Nokia also seems to be working to grab exclusive games, utilities, and apps for kids. HTC’s most meaningful contribution to the platform is the HTC Hub, an app which shows the time, weather, and stock prices. It can also beam weather information to your home screen, which I immediately set as my default. T-Mobile also adds a stack of useless bloatware and promos that aren’t worth discussing, but are worth deleting.
We reviewed the HTC 8X’s camera and multimedia capabilities when we looked at the AT&T model of the phone, but I wanted to add some comparisons specifically to the Lumia 810. The 810′s camera isn’t quite as good as the Lumia 920′s, so the 8X camera comes out better in comparison. They’re both decent, not extraordinary examples of 8-megapixel phone cameras. For videos, you have to decide whether you want your low-light videos to be dim and smooth (on the Lumia) or brighter, but at a lower frame rate (on the 8X). Music sounds more emphatic on the 8X because of Beats Audio, which really improves clarity and punch.
Because of the difference in displays, HD video playback looks sharper but more washed-out on the 8X. The 810 also features Nokia Music, a free streaming/caching radio service like Pandora or Slacker. Of course, you can also download Slacker (but not Pandora, yet) on your 8X.
The 8X also only comes in a 16GB model, with 14.56GB of free storage and no memory card slot. Using a 32GB memory card, we managed to boost a Nokia 810 to 37GB total storage.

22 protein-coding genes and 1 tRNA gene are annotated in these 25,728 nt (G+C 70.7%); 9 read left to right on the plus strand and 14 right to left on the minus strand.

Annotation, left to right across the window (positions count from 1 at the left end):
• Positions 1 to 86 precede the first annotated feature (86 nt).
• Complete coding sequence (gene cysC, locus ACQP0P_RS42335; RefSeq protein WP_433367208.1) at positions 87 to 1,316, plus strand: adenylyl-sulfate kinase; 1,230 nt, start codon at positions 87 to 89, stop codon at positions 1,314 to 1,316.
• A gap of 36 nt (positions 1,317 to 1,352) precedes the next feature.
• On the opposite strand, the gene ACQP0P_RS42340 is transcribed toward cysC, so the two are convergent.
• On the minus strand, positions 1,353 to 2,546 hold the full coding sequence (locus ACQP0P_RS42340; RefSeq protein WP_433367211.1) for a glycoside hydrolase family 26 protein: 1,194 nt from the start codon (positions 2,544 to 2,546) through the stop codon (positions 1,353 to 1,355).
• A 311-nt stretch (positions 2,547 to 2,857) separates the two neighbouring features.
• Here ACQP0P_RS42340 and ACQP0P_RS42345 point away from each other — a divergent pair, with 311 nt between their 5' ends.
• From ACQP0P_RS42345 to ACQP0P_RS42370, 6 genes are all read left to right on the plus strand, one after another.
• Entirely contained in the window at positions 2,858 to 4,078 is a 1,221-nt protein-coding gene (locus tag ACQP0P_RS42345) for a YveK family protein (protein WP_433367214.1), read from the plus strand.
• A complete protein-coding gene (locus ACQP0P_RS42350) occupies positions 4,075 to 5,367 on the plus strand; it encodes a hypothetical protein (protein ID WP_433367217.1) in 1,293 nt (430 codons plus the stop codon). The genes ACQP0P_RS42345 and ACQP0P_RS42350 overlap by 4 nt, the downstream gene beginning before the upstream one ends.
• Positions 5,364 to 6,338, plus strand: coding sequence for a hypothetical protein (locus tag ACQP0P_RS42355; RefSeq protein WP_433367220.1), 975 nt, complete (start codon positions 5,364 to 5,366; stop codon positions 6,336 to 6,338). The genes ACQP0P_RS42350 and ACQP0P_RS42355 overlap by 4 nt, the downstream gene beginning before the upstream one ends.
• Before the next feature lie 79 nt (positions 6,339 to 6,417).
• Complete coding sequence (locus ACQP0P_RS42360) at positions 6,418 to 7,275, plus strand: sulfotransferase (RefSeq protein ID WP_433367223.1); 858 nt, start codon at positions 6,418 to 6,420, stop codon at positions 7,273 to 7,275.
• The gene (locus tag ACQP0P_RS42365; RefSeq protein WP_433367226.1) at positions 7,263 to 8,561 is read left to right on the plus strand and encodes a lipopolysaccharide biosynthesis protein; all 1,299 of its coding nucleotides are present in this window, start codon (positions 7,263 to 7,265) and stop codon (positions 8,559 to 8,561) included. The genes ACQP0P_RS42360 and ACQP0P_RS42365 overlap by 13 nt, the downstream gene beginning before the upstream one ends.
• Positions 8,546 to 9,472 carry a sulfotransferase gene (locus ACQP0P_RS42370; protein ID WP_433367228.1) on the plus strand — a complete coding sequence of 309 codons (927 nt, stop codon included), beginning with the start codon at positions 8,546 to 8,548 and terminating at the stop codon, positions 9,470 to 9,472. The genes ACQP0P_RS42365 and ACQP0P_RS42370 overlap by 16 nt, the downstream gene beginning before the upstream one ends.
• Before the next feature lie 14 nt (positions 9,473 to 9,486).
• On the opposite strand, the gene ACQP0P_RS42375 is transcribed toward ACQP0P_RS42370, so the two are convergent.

I like the Windows Phone 8X a lot more than the Lumia 810, because I think it’s gorgeous, and I appreciate the fast Internet connection and high-res screen. But you might prefer the Lumia 810 if you want voice-guided driving directions or have a large media library that would overflow this 16GB phone. Disregard the $50 difference between the gadgets, as these other considerations are more than worth the cash.
Ultimately, the biggest thing to think about when buying one of these phones is the Windows Phone OS. If you use and love Windows 8, Windows Phone 8 is a great choice: it uses a very similar interface and integrates very well with Windows 8 PCs. Ditto if you work for a company which uses Microsoft enterprise products like Sharepoint and Office 365.
For the rest of us, the question really comes down to: Are the apps you want available? When I checked a few weeks ago, about 60 percent of the most popular apps for Android and iOS were available on Windows Phone. You can check yourself at the Windows Phone marketplace portal.
Windows Phone 8 is easier to use and less fiddly than Android, the other major smartphone OS choice on T-Mobile. This very handsome phone could easily find a lot of happy customers; I intend to use one myself for a while. But you have to be willing to be a bit of a maverick to run with Windows Phone right now.
The Android-powered Samsung Galaxy S III and HTC One S are still our two top choices on T-Mobile. The world’s most popular smartphone, the Galaxy S III has a huge number of apps and is extremely customizable; if you’re looking for a smaller device, the One S doesn’t match the Galaxy S III’s screen resolution and expandable memory, but it fits more comfortably in the hand. Both use the more mainstream Android OS, which has all the apps you’re looking for.
More Cell Phone Reviews:
|Screen Details||1280-by-720 Super LCD 2 capacitive touchscreen|
|Bands||850, 900, 1800, 1900, 2100, 1700, 700|
|Operating System||Windows Phone|
|Network||GSM, UMTS, LTE|
|High-Speed Data||LTE, HSPA+ 42|
|Form Factor||Candy Bar|
|Battery Life (As Tested)||8 hours 03 minutes|
|Processor Speed||1.5 GHz|
|Screen Size||4.3 inches|
|CPU||Qualcomm Snapdragon S4|
|Storage Capacity (as Tested)||14.56 GB|
Copyright © 2012 Ziff Davis, Inc